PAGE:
Eunice sobs once and curls her arms around herself. Then, lifting her head and staring Amy in the eye, she says: “Yes, I have. Have you?”
I consider the way Eunice hunches and slouches, making her body small. We all realize it at the same time. Even Amy has the decency to look away.
The calculated elision here – the refusal to directly articulate the assault that lies behind Eunice’s words and actions – contains powerful emotional force and requires no further amplification. Eunice will not reappear in the book, but in a few deft strokes, Bhat elucidates her character in great depth and empathetic understanding. Similarly, in “Good Enough Never Is,” about Nina’s struggles with proving herself as a public speaker at a Toastmasters group, she imagines her self-loathing as a lizard “swimming through my cerebrospinal fluid and taking small bits of self-esteem.” The lizard speaks to Nina: “Perfection, he urges, in the language of snakes.” Not just the personification of Nina’s self-loathing as male, but the metaphoric imagery of lizards and snakes lend this moment its technical virtuosity.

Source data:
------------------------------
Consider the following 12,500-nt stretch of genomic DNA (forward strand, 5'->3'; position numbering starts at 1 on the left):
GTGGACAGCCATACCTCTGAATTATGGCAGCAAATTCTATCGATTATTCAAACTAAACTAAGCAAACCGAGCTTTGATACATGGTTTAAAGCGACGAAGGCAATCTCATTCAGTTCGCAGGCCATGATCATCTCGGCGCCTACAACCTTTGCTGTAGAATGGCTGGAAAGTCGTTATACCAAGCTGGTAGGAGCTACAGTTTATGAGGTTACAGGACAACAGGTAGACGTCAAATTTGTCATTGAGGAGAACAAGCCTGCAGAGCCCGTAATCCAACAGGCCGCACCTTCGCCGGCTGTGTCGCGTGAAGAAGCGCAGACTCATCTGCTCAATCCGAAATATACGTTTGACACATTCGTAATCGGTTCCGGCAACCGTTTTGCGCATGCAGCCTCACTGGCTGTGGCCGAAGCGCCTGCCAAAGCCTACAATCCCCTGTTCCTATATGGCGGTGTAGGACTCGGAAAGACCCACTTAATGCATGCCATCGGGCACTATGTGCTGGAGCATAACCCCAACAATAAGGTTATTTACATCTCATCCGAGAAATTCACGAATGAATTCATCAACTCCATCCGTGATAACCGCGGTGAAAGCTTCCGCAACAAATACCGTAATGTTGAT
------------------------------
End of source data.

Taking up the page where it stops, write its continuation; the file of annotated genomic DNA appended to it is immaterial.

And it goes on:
These are the tools and tactics of a consummate short story writer. They are also emblematic of Bhat’s ability, throughout The Most Precious Substance on Earth, to distill human experience to crystalline instants of pain, fear, or humour. Nina’s first-person narration, by turns sarcastic, self-flagellating, confounded, and vulnerable, is one unifying feature knitting the stories – let’s call them stories – together across the entire volume.
In the end, whether The Most Precious Substance on Earth constitutes a novel or a story collection may be of interest only to academics and critics, or those people who resent the idea that readers will only pick up a book of stories if they are somehow conned into thinking they are reading something else. And the book’s formal adventurousness is of a piece with a current cultural attitude that is suspicious of borders, hierarchies, and classifications. But Frank O’Connor was not wrong when he wrote, “[F]rom its beginnings, the short story has functioned in quite a different way from the novel, and, however difficult it may be to describe the difference, describing it is the critic’s principal business.” Especially when confronted with someone as evidently talented in the form as Bhat proves herself to be here.